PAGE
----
By Vanessa Moberg –
I guess by now you’ve heard that Amazon’s Jeff Bezos is the richest man in modern history. It seems that online shopping is here to stay, and retail operations everywhere are struggling to survive. Whoever thought Sears would shut down? It’s ironic, really, considering it was the original mail-order company. Heck, I’m still mourning the loss of Blockbuster video. The act of going to the store, browsing the aisles genre by genre, and picking out your snack was all part of the Friday night experience.
A few years ago, it was thought that online shopping had a lower carbon footprint than brick and mortar stores. Studies have suggested that driving your car to the store to buy one item is far less efficient than having one truck delivering many packages to multiple households. However, I’ve been reading lately that it may not necessarily be that simple.
As Miguel Jaller wrote on December 21, 2017 in a vox.com article, the final stretch of the distribution chain – the one reaching our home – is nowadays being serviced by delivery trucks, which are larger than cars, less fuel-efficient, and contribute to heavier traffic congestion in residential areas, noise pollution, and air pollution. And even if delivery trucks did have a lower carbon footprint than driving to the store ourselves, any gains are completely negated when we choose the “rush” shipping option (which usually means multiple shipments) or opt to return a purchase.
Then there’s the practice of driving to a store to “shop” (ask questions, try things on) and then going home to order the product online anyway. I’ll exclaim a hearty “ouch!” on behalf of small retailers everywhere, which brings me to the socio-economic impacts of online shopping. Our local businesses are employers and taxpayers, and quite often support our town with charitable causes, volunteerism, and creating a sense of community through events and promotions. They may not have the same unlimited selection that can be found online, but many local businesses are happy to special order something for you if they don’t have it. This usually involves a more consolidated shipping option than having single packages delivered to the home.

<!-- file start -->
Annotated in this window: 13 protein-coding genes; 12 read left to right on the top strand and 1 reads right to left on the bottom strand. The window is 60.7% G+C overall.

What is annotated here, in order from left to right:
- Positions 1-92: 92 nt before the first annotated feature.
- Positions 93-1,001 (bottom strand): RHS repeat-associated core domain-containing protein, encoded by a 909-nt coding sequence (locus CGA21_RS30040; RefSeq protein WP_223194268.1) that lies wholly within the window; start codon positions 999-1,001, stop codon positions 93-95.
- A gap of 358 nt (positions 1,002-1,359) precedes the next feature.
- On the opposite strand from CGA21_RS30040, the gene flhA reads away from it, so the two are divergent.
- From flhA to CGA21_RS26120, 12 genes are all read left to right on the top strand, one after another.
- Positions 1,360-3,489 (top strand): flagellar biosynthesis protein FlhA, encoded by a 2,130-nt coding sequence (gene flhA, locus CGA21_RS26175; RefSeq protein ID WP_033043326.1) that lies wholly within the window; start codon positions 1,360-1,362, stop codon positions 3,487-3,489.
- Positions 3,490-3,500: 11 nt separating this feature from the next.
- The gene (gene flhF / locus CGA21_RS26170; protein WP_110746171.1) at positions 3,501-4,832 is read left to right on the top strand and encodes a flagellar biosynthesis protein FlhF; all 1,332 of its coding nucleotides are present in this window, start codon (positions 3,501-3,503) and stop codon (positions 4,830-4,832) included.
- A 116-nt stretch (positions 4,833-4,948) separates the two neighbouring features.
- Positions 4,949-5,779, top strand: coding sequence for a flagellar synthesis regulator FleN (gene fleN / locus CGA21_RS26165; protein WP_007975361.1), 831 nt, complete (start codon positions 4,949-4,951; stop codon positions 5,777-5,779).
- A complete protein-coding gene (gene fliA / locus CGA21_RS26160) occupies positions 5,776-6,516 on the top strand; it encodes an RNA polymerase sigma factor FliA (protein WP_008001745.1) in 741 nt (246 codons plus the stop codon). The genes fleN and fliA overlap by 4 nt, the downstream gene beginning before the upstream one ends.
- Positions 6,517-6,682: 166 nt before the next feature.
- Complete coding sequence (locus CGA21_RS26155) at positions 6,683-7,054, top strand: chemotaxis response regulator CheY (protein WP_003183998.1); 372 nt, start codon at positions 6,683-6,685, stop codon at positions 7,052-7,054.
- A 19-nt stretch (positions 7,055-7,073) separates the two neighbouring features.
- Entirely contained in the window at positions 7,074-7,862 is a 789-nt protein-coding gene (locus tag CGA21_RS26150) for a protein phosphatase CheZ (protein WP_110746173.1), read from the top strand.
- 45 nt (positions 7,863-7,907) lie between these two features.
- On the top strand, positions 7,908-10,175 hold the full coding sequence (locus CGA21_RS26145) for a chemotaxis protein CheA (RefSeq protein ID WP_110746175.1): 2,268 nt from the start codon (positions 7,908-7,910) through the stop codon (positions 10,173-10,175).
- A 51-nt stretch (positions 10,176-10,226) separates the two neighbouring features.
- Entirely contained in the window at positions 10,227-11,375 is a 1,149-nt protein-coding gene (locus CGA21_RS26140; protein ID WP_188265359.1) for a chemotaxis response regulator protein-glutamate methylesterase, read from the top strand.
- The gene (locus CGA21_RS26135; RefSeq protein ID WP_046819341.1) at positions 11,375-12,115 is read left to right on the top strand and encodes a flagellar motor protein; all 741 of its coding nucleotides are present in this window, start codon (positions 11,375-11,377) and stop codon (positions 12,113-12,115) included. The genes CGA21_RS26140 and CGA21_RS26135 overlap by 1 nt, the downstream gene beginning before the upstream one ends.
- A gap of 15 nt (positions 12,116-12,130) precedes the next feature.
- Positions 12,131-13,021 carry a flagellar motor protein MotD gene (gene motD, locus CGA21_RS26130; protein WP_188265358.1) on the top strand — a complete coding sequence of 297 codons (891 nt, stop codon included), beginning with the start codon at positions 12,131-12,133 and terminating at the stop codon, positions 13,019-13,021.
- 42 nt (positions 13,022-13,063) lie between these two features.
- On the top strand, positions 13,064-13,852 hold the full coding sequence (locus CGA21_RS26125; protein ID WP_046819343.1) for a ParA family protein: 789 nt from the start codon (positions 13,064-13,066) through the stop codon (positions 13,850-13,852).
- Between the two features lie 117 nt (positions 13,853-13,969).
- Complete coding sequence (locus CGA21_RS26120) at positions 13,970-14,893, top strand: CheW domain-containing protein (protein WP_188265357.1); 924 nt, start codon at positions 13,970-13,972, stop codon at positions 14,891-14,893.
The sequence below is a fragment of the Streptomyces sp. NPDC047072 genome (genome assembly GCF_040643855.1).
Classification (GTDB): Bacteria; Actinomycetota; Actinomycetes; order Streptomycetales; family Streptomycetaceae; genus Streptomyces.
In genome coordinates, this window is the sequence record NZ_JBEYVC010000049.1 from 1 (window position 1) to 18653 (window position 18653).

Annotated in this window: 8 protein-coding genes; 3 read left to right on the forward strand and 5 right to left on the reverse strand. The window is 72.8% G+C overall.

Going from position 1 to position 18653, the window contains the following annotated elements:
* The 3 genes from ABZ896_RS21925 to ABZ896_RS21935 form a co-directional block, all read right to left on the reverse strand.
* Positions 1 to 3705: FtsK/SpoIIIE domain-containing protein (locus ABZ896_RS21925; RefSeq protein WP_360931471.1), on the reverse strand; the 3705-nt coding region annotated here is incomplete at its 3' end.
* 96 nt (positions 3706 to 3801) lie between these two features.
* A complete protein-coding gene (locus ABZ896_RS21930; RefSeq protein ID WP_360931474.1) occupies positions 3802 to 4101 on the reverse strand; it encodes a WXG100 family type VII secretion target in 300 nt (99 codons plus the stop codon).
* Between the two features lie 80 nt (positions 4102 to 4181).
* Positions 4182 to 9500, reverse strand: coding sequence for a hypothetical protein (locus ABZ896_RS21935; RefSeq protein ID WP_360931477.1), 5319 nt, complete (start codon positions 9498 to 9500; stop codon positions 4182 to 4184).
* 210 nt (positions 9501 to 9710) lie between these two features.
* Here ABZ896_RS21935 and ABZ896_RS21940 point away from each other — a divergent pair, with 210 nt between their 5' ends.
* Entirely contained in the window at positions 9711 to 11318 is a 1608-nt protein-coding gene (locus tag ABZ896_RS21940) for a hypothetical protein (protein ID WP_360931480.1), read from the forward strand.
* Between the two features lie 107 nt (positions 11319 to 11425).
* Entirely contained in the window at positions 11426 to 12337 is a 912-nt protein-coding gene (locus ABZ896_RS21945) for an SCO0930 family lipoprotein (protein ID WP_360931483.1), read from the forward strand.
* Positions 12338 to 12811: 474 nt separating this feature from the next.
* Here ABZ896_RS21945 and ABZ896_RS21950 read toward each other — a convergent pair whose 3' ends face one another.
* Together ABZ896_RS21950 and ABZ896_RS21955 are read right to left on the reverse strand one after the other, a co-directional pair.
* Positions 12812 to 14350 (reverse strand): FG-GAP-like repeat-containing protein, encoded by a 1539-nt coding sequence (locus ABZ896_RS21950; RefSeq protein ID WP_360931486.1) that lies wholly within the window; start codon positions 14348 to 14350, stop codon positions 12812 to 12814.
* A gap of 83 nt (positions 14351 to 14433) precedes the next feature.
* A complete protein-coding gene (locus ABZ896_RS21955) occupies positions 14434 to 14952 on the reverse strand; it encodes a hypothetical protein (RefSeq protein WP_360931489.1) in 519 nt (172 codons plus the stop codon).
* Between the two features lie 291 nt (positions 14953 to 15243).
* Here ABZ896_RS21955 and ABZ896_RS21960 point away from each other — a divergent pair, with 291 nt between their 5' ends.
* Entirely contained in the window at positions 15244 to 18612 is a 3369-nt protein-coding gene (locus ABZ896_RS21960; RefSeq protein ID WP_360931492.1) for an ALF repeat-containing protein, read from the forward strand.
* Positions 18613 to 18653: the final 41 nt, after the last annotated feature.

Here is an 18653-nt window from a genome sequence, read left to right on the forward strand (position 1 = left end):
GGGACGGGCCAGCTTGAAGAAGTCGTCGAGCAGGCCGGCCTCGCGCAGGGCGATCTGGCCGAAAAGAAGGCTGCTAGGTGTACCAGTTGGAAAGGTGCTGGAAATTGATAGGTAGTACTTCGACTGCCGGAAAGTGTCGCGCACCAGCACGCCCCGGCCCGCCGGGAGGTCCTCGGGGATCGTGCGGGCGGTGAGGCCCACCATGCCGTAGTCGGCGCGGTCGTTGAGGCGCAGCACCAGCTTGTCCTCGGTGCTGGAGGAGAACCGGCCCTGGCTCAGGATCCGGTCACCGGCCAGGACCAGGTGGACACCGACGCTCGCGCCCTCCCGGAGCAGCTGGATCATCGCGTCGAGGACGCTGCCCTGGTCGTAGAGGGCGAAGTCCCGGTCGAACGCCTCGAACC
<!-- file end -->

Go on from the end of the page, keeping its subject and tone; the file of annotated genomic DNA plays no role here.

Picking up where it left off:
As the retail world rapidly restructures before our eyes, we do see a silver lining—it’s known as the main street movement. People are growing weary of their gadgets and craving real-life experiences. At some point, the match.com emails have to evolve into a real-life café conversation. People are desperate to connect. They are happily visiting smaller shops to experience more personalized service. They feel good about shopping local and supporting the local economy. They embrace the culture that radiates from the carefully curated storefronts. Downtowns are a reflection of who we are as a community and, all across the world, main streets are enjoying a resurgence.
So, if you’d like to consume with a conscience this Christmas season, we recommend taking a whole day to do all your shopping at once. Park your car and walk from shop to shop. There are seven free City parking lots in the downtown: First Avenue South and Yorston, Second Avenue North and Proctor, Third Avenue North and Cameron, Third Avenue South by Paradise Cinemas, Yorston Street by Joey’s Grill, MacKenzie Avenue by Oliver’s Pub, and one in Spirit Square.
If you’d really like to reduce your impact, walk or bike to the downtown. There are bike racks on First Avenue, Third Avenue, and Oliver Street.
This Christmas, give the Earth – and your community – the gift of shopping local.
Vanessa Moberg is the marketing director at the Downtown Williams Lake Business Improvement Association. She is a conservationist who also happens to hold a business degree. Her two passions intersect in the shop local movement.